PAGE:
Marion was finding the first few weeks of her pregnancy peculiarly restricting. Kristoph had insisted that she should not travel too far away from home. The only houses she had visited were Lily’s Maison D’Alba and the Dower House to see Aineytta, who also insisted that she should rest as often as possible and have her friends visit her rather than going to their homes for lunches and afternoon teas.

Aineytta had also prescribed a whole cocktail of medicines that she took every day. They were all very pleasant tasting, and the one she drank in bed first thing drove away all the symptoms of morning sickness, but she was starting to feel that everyone in the family was treating her like an invalid. She wondered if they meant to keep her in the house for the duration of her pregnancy.

At least she could still teach. The estate school had been fully rebuilt since the mine explosion that damaged it, but even so Gallis Limmon drove the infants to Mount Lœng House once a week for their lessons with Marion. They enjoyed the excursion and she enjoyed teaching them in the classroom she made in the white library. Kristoph, though he occasionally commented about the noise, actually loved hearing the youngsters playing in the gardens after their formal lessons were done.

It was such a morning, when Marion was teaching the youngsters about the flora and fauna of Karn and wondering if she might arrange a trip to that wonderful planet for the children when things started to happen very quickly that made such ideas impossible. She heard the crunch of gravel on the driveway and saw Kristoph’s official car and the escort car that always accompanied it. That was strange in itself. He had been on his way to an important debate in the Panopticon. She had not expected him home until very late.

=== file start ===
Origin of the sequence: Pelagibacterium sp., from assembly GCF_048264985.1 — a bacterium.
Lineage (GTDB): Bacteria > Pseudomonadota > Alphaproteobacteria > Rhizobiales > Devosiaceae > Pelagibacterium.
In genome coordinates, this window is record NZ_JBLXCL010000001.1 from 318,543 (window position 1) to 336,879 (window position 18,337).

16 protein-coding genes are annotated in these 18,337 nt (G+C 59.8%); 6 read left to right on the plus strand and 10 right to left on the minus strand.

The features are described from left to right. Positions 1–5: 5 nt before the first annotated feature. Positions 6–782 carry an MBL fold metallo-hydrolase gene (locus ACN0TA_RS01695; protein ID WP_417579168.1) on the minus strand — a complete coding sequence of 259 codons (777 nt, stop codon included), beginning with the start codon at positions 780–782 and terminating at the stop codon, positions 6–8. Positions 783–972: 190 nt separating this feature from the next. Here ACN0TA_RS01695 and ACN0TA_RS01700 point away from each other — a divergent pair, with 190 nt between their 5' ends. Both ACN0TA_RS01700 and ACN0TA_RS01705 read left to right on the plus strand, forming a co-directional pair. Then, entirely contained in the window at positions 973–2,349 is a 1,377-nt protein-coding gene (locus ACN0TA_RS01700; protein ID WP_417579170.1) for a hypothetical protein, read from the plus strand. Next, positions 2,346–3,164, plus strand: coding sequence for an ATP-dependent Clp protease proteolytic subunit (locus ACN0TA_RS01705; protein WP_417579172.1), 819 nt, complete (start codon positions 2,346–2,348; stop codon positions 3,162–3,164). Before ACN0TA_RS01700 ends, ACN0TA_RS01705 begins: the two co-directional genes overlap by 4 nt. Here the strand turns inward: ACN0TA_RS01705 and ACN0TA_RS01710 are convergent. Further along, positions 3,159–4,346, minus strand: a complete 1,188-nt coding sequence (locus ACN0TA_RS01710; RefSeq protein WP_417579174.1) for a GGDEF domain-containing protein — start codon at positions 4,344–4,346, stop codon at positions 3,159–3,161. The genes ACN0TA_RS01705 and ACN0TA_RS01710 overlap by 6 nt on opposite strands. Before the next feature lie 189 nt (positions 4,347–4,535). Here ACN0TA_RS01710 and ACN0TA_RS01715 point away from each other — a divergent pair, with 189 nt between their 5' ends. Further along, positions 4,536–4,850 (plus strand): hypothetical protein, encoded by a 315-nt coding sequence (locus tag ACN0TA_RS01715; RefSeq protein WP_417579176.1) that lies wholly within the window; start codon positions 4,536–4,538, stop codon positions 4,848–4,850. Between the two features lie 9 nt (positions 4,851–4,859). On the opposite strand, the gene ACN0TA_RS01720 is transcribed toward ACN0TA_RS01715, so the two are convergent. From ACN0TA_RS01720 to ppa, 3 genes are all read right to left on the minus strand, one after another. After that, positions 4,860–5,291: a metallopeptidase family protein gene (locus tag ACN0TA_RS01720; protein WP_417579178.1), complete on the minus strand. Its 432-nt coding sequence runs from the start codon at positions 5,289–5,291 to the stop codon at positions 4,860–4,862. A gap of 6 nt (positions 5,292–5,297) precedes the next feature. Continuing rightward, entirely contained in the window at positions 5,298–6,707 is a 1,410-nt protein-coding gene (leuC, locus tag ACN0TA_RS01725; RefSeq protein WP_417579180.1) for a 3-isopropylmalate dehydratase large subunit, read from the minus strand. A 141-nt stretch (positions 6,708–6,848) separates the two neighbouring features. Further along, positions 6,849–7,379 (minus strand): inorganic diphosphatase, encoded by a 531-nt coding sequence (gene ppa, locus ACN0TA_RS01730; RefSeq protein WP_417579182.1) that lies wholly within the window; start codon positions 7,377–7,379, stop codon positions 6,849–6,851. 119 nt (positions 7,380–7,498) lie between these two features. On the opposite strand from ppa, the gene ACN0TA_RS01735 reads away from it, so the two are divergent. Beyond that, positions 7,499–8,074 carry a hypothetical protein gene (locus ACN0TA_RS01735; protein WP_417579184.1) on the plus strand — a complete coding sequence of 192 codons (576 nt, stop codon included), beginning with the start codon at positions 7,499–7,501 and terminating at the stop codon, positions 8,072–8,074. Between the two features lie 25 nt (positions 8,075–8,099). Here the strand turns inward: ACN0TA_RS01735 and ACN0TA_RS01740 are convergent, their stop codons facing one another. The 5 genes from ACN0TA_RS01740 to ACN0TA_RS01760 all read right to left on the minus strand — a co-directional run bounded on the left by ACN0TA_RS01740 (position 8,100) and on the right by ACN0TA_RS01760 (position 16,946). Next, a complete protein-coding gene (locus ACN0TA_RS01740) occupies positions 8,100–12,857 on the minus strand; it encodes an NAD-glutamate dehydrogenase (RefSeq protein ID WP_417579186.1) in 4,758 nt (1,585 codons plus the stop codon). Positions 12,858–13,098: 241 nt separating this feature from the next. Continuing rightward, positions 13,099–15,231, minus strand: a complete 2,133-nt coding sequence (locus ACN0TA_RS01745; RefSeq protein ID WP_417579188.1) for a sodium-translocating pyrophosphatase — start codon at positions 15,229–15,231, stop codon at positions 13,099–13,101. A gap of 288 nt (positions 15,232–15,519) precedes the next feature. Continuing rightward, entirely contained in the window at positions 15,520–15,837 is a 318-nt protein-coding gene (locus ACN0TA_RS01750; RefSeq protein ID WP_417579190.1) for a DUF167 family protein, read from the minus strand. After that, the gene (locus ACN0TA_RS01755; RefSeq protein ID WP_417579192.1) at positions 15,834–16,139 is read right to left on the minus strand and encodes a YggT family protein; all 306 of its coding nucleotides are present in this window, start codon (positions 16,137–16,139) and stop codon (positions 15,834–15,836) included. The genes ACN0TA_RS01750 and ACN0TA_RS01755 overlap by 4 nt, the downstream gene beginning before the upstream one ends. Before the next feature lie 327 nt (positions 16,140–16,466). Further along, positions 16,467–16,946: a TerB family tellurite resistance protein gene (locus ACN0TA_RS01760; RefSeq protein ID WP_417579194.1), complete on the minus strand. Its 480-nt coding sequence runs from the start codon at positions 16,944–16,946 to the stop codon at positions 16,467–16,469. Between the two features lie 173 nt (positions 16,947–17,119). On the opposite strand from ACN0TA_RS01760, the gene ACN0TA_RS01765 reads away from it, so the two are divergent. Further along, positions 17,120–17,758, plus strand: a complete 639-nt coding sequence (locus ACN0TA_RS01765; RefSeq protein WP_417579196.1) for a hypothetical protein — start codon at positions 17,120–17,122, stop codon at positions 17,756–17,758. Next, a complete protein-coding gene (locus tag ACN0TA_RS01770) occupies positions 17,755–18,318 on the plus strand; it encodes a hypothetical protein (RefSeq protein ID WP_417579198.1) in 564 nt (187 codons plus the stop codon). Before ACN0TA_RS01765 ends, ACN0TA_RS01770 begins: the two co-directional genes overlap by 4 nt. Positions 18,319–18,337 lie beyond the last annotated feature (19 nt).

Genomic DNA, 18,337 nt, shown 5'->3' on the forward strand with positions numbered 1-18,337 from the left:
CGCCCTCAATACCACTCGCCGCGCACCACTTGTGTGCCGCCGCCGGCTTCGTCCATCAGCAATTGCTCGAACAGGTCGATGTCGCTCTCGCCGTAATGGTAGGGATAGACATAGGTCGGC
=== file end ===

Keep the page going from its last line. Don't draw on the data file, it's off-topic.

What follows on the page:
Then Gallis Limmon came into the classroom. The children all knew him as the nice man who drove them to their lessons, but they were surprised to see him so soon. He bowed to Marion and addressed her as ‘your ladyship’ as he always did.

“Madam, the children must go home at once. The President has ordered it. The situation is….”

Gallis was clearly worried, but he must have been told not to say much in front of the children. Marion looked at him and then turned and told the children to put away their books and get ready to go home. They did so without protesting, and without talking out loud. But, of course, they didn’t need to. Marion looked at their faces and knew they were communicating between each other.

“They’re guessing,” Gallis Limmon said to her. “They don’t really know what’s wrong. And it is better they don’t for now.”

Marion saw the children off with Gallis before going to find Kristoph in his study. She was surprised to see him talking by video phone to Remonte. The tone of his voice was very serious.

“Take care of yourselves,” Kristoph said finally. “Rassilon keep you.”

“And you, my brother,” Remonte answered. “Take care of Marion until this is over.”

“I will,” Kristoph answered. He closed the call and booked another one, this time to Mineas Luimea, where Bolar Lundar was the Gallifreyan Ambassador. It took a few minutes to connect the call. Marion came to his side while he was waiting.

“Marion, did Lily go to Liverpool this week?” he asked her quickly.

“No,” she answered. “She hasn’t been for a fortnight. Early autumn is a busy time for Gallifreyan ladies, you know - the start of the social calendar. Everyone except me has been out and about at parties and soirees, lunches, teas, breakfasts, even!”

“I’m glad that we took such precautions with you,” Kristoph said. “It was not for this reason, but all the same your health….”

The call connected. Kristoph spoke to Bolar Lundar. Marion listened in horror as he told the Ambassador that all travel to and from Gallifrey had been suspended indefinitely because of an outbreak of Broen’s Plague. Bolar was immediately concerned. He asked about several of his relatives, and some of his wife’s family, too, but Kristoph could tell him nothing about them.